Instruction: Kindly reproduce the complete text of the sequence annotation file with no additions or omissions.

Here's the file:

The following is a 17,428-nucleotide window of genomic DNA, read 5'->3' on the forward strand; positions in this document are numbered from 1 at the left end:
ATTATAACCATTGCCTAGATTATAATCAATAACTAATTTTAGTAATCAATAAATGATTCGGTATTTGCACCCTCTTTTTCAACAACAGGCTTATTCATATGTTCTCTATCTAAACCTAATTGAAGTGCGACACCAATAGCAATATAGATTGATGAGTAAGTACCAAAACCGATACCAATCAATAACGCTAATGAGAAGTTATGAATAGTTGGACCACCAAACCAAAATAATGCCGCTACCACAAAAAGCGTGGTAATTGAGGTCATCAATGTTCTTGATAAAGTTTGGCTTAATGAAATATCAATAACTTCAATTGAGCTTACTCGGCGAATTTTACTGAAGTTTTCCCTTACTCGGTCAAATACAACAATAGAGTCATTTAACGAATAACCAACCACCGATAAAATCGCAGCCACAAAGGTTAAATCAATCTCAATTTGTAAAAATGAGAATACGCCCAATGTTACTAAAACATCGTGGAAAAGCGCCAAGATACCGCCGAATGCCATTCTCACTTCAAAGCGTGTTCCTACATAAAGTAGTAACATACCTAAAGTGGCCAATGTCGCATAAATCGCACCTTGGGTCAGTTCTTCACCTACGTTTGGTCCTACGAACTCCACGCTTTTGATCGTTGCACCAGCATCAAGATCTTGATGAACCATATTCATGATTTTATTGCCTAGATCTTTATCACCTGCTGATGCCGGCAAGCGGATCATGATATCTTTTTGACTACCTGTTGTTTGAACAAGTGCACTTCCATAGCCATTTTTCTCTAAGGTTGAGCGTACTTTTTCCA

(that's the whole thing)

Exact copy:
The following is a 17,428-nucleotide window of genomic DNA, read 5'->3' on the forward strand; positions in this document are numbered from 1 at the left end:
ATTATAACCATTGCCTAGATTATAATCAATAACTAATTTTAGTAATCAATAAATGATTCGGTATTTGCACCCTCTTTTTCAACAACAGGCTTATTCATATGTTCTCTATCTAAACCTAATTGAAGTGCGACACCAATAGCAATATAGATTGATGAGTAAGTACCAAAACCGATACCAATCAATAACGCTAATGAGAAGTTATGAATAGTTGGACCACCAAACCAAAATAATGCCGCTACCACAAAAAGCGTGGTAATTGAGGTCATCAATGTTCTTGATAAAGTTTGGCTTAATGAAATATCAATAACTTCAATTGAGCTTACTCGGCGAATTTTACTGAAGTTTTCCCTTACTCGGTCAAATACAACAATAGAGTCATTTAACGAATAACCAACCACCGATAAAATCGCAGCCACAAAGGTTAAATCAATCTCAATTTGTAAAAATGAGAATACGCCCAATGTTACTAAAACATCGTGGAAAAGCGCCAAGATACCGCCGAATGCCATTCTCACTTCAAAGCGTGTTCCTACATAAAGTAGTAACATACCTAAAGTGGCCAATGTCGCATAAATCGCACCTTGGGTCAGTTCTTCACCTACGTTTGGTCCTACGAACTCCACGCTTTTGATCGTTGCACCAGCATCAAGATCTTGATGAACCATATTCATGATTTTATTGCCTAGATCTTTATCACCTGCTGATGCCGGCAAGCGGATCATGATATCTTTTTGACTACCTGTTGTTTGAACAAGTGCACTTCCATAGCCATTTTTCTCTAAGGTTGAGCGTACTTTTTCCA